Digital Companions in a Post-COVID World
COVID-19 has brought about an unprecedented shift in the acceptance of digital technologies for healthcare applications. While adoption of digital therapeutics had been slow prior to the pandemic, the industry shift to patient-driven use has created new momentum to create wide-spread adoption of digital solutions. For companies leading the fight against COVID-19, the use of digital companions will be an important tool to help in our restoration of societal norms.
The role of digital companions
Digital companions can offer distinct benefits to support the access and uptake of associated drugs. For example, they can promote adherence in chronic disease areas or provide a path to real-world data collection. These advanced platforms can also help to influence patient behaviors and help to reduce missed or lost doses, representing millions in system costs.
As we begin to look at a post-COVID world, technology is more important than ever to create frictionless coordination of care. During the start of the pandemic, health systems, pharma companies, and patients realized the value of digital companions to help stay connected and access essential health info while apart. This model now shows great potential to engage with patients throughout their medical journey, well beyond a COVID-free world.
Approval and future use among patients
As more health systems and providers shift to telemedicine and other digital companions to maintain connections, patients now expect health care services to maintain its on-demand nature. Use of virtual tools increased across the board as patients switched to at-home treatment during COVID-19 took more advantage of telemedicine, online chat, and digital health apps.
Now one year later, and 75 percent of patients indicate they will continue to use digital companions and telehealth tools well beyond the end of the pandemic. Following their initial introduction to digital health tools, 90% say the experience is excellent want to continue using them for future visits. Providers are also seeing a positive upside to increased use of digital companions, seeing increased trust and satisfaction rates with healthcare systems in conjunction with digital companion use.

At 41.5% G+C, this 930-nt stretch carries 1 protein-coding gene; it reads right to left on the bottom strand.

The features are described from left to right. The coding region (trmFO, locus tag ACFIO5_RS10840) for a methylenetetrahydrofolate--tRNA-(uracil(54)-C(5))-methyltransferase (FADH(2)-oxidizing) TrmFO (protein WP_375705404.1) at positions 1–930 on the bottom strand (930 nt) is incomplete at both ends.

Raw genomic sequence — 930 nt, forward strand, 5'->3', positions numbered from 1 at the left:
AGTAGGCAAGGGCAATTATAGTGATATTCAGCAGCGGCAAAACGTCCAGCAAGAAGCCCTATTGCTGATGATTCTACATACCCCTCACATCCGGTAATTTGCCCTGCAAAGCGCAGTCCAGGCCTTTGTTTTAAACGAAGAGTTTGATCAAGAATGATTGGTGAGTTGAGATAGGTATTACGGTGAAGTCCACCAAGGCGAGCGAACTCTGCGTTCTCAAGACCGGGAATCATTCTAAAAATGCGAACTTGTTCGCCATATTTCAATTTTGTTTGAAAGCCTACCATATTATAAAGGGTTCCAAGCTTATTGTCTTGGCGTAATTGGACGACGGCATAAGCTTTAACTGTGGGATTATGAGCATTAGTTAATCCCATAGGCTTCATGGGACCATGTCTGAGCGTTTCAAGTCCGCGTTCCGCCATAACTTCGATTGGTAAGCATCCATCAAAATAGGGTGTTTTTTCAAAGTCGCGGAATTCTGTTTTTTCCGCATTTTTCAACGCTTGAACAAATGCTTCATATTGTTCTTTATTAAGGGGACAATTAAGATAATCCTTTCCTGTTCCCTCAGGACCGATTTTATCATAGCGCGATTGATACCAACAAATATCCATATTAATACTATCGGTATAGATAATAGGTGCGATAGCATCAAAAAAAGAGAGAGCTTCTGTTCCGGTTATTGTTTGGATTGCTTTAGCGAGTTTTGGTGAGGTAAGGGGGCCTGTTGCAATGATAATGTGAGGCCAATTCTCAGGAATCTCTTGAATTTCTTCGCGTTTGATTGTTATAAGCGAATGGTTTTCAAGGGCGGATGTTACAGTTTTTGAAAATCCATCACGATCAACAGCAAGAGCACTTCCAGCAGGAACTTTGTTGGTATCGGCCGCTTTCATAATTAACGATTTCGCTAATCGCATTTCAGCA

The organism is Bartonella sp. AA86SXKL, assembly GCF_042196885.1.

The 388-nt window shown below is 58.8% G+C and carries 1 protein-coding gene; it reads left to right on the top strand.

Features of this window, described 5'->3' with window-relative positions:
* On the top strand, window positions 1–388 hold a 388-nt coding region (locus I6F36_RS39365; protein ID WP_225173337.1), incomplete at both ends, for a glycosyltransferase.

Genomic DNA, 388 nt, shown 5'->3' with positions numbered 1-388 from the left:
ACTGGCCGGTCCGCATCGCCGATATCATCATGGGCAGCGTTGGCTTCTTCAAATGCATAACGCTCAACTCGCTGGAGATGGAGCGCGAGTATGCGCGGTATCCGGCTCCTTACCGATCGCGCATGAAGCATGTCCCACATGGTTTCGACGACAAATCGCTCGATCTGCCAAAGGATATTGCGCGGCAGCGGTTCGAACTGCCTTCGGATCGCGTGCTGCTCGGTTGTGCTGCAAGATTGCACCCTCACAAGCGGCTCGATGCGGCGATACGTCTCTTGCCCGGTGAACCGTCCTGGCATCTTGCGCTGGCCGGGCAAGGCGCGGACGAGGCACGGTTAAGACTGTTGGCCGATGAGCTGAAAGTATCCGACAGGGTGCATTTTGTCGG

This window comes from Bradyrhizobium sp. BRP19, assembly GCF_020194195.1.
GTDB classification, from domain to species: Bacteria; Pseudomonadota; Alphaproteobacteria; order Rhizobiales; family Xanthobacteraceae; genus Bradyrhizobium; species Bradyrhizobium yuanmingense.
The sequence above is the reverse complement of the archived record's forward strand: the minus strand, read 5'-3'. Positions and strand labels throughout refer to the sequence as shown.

Digital health tracking
As we look ahead to a post-COVID world, the use of a digital companion will become essential for greater access. Several airlines and cruise lines are already requiring passengers to provide proof of negative COVID test results, and proof of vaccination. To support this effort, numerous digital health companies are developing a health passport. A digital companion could store a patient’s health passport shows the time, date, and results of the latest health screenings as well as vaccination records. The CommonPass system, backed by the World Economic Forum (WEF), is designed to create a common international standard for passengers to demonstrate they do not have coronavirus. countries that have closed borders and imposed quarantines are looking for ways to “thoughtfully reopen” their borders.
Digital patient monitoring
Digital companions can present a new form of mobile care, utilizing patient interaction, GPS locations, and self-reporting to help monitor patients. The Department of Veterans Affairs have already launched a National Emergency Telecritical Care Network (NETCCN) to create virtual care wards for Coronavirus patients. NETCCN would assist health care providers, wherever they are located, by obtaining real-time patient and supplies data and disseminating critical care expertise. As we look to a post-COVID world, this same type of methodology could easily help to track future outbreaks, prevent other pandemics, and help to slow the spread of diseases.
With vaccines being given to patients across the world, there is hope that the pandemic will end soon. But to help prevent future pandemics, it’s important to learn from this moment and harness innovative and advanced applications of digital health tools. As we explore what a post-COVID world could look like, its increasingly clear that new digital health tools and greater attention to patient health will play a central role in our way forward.